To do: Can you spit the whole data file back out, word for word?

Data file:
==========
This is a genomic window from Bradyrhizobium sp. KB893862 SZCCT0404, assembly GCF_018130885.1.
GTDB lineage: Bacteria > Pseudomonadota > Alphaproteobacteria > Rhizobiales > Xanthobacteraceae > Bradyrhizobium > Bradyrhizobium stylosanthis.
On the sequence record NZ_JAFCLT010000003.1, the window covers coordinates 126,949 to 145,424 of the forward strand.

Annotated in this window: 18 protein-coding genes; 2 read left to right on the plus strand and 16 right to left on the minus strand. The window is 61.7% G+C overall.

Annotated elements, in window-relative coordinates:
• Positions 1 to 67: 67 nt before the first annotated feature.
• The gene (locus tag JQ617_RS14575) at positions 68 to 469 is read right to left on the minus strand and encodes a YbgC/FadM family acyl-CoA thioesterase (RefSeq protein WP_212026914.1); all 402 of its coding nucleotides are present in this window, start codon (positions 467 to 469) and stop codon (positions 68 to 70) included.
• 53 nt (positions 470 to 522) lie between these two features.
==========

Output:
This is a genomic window from Bradyrhizobium sp. KB893862 SZCCT0404, assembly GCF_018130885.1.
GTDB lineage: Bacteria > Pseudomonadota > Alphaproteobacteria > Rhizobiales > Xanthobacteraceae > Bradyrhizobium > Bradyrhizobium stylosanthis.
On the sequence record NZ_JAFCLT010000003.1, the window covers coordinates 126,949 to 145,424 of the forward strand.

Annotated in this window: 18 protein-coding genes; 2 read left to right on the plus strand and 16 right to left on the minus strand. The window is 61.7% G+C overall.

Annotated elements, in window-relative coordinates:
• Positions 1 to 67: 67 nt before the first annotated feature.
• The gene (locus tag JQ617_RS14575) at positions 68 to 469 is read right to left on the minus strand and encodes a YbgC/FadM family acyl-CoA thioesterase (RefSeq protein WP_212026914.1); all 402 of its coding nucleotides are present in this window, start codon (positions 467 to 469) and stop codon (positions 68 to 70) included.
• 53 nt (positions 470 to 522) lie between these two features.